President Donald Trump signed an executive order last week to strengthen the federal government’s cybersecurity networks, a move that has drawn praise and some concern from financial industry trade groups.
The presidential executive order consists of three sections: cybersecurity of federal networks, cybersecurity of critical infrastructure, and cybersecurity for the nation.
The first section calls on federal agencies to use the cybersecurity framework developed by the National Institute of Standards and Technology to manage and mitigate their cybersecurity risk. It also directs each agency to provide a cybersecurity risk management report to the Secretary of Homeland Security and director of the Office of Management and Budget within 90 days.
The second section calls on the Secretary of Homeland Security, in coordination with the Secretary of Defense, Attorney General, and directors of National Intelligence and the FBI, to identify authorities and capabilities that agencies could employ to support the cybersecurity efforts of critical infrastructure entities at greatest risk of attacks that could result in catastrophic regional or national effects. The order also calls on the secretaries of Commerce and Homeland Security to lead “an open and transparent process to identify and promote action by appropriate stakeholders to improve the resilience of the internet and communications ecoystem and to encourage collaboration with the goal of dramatically reducing threats perpetuated by automated and distributed attacks (e.g., botnets.).”
Finally, the order directs the secretaries of State, Treasury, Defense, Commerce, Homeland Security, Attorney General, the U.S. Trade Representative, and Director of National Intelligence to issue a report to the president on the “nation’s strategic options for deterring adversaries and better protecting the American people from cyber threats.”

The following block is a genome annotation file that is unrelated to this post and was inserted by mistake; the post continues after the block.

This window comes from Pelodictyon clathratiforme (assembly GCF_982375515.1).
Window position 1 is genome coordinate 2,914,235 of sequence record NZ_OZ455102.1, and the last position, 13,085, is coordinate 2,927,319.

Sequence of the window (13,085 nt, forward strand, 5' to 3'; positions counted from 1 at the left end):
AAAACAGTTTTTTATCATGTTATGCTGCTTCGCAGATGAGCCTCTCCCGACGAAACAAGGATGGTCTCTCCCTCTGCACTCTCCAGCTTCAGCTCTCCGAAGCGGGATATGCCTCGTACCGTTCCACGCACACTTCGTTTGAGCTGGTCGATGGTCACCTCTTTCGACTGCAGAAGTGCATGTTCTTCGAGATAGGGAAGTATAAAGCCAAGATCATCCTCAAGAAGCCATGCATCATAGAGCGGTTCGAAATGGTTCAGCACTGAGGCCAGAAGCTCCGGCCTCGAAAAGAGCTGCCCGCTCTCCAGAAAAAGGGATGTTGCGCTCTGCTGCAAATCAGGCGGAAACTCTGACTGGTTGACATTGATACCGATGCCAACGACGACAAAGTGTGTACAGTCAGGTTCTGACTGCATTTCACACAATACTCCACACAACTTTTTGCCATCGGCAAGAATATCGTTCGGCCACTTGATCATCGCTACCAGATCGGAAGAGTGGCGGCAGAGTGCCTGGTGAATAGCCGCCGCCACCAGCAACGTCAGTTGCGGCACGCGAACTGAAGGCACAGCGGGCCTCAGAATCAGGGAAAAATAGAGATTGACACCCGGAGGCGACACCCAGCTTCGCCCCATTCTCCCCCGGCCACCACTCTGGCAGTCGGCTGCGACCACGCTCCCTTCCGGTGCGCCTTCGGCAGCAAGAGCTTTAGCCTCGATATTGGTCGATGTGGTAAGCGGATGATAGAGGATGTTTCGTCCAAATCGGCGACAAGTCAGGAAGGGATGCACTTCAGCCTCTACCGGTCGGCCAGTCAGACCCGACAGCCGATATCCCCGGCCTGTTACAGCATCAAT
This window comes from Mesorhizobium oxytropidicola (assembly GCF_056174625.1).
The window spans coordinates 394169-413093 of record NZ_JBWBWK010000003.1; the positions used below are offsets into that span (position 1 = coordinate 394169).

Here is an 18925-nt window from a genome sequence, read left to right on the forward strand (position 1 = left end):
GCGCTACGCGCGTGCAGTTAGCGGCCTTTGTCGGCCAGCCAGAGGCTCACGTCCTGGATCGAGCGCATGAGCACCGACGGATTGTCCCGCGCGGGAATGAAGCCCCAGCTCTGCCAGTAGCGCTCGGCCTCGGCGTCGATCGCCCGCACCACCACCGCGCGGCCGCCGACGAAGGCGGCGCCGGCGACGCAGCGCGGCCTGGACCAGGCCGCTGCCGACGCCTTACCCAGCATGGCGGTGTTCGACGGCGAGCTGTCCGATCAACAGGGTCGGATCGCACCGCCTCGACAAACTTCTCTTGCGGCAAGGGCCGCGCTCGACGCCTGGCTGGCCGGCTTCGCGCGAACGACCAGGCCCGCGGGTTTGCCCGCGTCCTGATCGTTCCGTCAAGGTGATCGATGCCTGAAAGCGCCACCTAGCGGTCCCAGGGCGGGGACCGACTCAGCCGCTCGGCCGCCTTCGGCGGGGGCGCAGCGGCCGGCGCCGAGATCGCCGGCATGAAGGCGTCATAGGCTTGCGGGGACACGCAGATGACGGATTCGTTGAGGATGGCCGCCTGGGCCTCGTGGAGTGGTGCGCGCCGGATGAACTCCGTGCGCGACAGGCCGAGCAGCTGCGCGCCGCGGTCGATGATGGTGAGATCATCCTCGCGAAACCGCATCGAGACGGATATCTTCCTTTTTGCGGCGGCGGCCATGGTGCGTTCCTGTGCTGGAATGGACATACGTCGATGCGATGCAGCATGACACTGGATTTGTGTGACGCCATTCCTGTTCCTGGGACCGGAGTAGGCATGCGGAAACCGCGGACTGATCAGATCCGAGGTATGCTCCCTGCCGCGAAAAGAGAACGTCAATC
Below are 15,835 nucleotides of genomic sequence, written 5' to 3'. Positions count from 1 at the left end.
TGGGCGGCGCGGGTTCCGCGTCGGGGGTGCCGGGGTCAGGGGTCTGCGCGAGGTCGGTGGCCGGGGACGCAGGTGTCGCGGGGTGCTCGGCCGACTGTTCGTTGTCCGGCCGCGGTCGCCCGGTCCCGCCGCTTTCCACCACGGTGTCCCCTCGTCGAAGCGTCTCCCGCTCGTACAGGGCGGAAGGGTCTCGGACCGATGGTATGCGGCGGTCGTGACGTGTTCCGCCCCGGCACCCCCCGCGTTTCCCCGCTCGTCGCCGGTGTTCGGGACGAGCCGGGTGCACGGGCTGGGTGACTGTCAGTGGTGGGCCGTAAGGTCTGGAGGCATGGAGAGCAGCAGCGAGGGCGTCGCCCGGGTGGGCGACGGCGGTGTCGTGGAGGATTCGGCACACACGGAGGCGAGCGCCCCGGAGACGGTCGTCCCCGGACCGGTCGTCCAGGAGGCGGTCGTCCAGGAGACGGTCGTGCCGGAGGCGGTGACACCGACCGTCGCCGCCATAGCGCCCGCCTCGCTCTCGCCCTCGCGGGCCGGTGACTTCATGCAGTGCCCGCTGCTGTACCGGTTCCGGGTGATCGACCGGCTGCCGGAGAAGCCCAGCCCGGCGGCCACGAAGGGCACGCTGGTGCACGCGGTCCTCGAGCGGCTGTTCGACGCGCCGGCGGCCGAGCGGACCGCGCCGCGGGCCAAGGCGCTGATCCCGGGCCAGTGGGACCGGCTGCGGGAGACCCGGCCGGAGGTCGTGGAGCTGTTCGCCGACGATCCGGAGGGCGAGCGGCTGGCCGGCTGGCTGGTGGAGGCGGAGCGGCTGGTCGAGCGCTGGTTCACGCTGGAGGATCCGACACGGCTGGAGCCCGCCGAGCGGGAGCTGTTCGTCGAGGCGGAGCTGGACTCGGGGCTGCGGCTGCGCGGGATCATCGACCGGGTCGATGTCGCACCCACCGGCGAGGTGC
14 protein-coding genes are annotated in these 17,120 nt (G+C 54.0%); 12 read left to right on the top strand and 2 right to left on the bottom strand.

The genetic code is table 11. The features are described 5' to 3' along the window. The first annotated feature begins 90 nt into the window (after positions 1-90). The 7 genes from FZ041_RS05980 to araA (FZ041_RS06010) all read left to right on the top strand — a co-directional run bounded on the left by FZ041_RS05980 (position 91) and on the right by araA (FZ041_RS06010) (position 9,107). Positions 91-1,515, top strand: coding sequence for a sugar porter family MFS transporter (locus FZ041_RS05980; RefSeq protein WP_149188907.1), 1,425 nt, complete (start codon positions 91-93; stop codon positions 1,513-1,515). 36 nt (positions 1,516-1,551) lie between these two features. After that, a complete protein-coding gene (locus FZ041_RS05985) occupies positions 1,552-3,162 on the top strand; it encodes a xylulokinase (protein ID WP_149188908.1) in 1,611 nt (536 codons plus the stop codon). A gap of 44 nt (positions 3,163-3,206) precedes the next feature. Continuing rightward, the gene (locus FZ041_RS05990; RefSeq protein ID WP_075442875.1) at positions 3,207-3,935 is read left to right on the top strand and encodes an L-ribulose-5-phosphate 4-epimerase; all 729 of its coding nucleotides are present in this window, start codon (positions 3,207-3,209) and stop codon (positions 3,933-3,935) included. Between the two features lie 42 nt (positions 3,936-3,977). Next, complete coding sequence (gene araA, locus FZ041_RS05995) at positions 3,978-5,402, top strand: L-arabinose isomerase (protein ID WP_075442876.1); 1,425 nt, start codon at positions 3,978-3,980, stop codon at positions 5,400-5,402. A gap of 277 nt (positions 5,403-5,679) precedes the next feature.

The American Bankers Association issued a statement May 11 praising the president’s executive order on cybersecurity.
In the statement, ABA President and CEO Rob Nichols said the executive order will “enhance the security of government systems and help protect our critical financial infrastructure — and ultimately bank customers — through enhanced information sharing and greater cross-industry collaboration.”
“The financial services industry is committed to help protect our country’s critical sectors and economic security,” Nichols continued in the statement. “America’s banks will continue to work closely with the White House, Congress and others to establish clear lines of public-private communication, while avoiding inconsistent or duplicative regulation that might undermine our efforts to protect banks and the customers they serve.”
The Credit Union National Association said in a statement it generally supports the use of the National Institute of Standards and Technology cybersecurity framework as a tool for credit unions but is “concerned that mandatory use by federal agencies could eventually lead to making a mandatory standard for financial institutions.”
“It should not create additional requirements, nor should it apply a one-size-fits all approach for credit unions to demonstrate readiness,” the CUNA statement said. “CUNA also believes that, should regulators determine new or additional cybersecurity requirements are necessary, those should be incorporated into existing frameworks and guidance.”
The president’s signing of the cybersecurity order was issued one day before a massive ransomware attack on May 12 that affected more than 300,000 computers in 150 countries.
The ABA said in a statement issued May 15 that it was monitoring the attack through its membership in the Financial Services Information Sharing and Analysis Center. As of Monday, the ABA said it was aware of no known effects on the U.S. financial sector.
“ABA encourages all banks to become FS-ISAC members to receive the latest updates on cyber threats to the financial industry,” the ABA statement read. “ABA has also produced several resources to help banks and their customers — in particular business clients — understand ransomware and respond should they become victims of an attack.”
To learn more about ways to protect your financial institutions from cyber threats, see our new Cybersecurity Guide.